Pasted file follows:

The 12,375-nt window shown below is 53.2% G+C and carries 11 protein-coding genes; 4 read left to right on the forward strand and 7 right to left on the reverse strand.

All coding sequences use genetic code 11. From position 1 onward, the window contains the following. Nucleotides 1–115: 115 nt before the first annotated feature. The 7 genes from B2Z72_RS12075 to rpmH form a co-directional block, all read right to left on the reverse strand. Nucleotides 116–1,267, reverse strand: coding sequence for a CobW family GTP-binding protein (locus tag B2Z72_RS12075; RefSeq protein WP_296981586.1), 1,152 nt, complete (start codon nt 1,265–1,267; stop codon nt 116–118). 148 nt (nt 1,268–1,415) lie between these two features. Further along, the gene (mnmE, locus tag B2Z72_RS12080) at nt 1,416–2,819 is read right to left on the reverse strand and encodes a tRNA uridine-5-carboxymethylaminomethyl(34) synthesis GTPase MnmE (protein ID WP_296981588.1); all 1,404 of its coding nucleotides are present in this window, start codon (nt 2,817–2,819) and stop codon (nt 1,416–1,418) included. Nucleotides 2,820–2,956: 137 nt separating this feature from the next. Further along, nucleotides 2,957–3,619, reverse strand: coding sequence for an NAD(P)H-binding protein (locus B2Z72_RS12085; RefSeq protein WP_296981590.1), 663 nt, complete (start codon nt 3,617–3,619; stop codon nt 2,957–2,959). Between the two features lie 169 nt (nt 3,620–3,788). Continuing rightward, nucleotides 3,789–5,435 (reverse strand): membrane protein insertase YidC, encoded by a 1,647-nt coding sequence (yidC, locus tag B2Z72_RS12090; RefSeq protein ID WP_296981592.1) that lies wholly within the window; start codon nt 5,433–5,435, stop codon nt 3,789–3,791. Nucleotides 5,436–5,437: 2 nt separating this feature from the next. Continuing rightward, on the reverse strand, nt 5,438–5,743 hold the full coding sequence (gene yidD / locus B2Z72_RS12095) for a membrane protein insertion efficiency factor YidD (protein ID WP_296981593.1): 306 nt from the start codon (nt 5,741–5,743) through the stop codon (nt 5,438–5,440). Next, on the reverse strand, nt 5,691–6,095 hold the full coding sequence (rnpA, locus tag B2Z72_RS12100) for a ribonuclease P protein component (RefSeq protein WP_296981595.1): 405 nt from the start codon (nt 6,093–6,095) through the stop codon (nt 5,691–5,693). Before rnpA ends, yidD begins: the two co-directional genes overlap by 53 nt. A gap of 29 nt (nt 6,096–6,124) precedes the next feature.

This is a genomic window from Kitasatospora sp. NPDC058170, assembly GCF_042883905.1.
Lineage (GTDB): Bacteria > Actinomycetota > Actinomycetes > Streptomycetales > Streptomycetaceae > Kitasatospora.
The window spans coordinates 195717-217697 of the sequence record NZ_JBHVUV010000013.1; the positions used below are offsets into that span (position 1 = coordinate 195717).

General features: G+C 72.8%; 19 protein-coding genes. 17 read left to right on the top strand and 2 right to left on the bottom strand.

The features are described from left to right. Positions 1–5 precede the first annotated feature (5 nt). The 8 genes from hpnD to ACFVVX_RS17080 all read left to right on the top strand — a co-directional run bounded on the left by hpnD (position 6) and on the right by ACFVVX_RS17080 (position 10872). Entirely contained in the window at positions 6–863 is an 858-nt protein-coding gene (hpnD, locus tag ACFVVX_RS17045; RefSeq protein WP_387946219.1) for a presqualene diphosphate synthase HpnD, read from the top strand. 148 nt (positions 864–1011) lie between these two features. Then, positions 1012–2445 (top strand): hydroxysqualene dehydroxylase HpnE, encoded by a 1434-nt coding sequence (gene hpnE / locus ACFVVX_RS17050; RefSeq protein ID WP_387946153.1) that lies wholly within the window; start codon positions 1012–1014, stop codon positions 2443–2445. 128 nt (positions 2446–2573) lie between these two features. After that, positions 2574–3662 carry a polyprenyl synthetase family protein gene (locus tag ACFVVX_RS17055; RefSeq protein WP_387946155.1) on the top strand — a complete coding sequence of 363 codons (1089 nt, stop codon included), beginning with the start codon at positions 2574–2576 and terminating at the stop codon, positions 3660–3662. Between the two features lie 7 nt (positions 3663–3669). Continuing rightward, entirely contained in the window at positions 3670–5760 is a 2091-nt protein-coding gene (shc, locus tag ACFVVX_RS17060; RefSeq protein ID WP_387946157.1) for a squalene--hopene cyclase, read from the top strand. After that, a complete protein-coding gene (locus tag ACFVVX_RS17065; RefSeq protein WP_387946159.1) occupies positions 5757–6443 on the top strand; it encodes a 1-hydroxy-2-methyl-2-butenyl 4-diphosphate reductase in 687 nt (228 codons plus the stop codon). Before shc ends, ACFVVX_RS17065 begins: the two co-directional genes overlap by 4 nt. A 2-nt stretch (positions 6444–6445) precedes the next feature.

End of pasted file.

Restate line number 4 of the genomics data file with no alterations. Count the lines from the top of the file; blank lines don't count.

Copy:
Lineage (GTDB): Bacteria > Actinomycetota > Actinomycetes > Streptomycetales > Streptomycetaceae > Kitasatospora.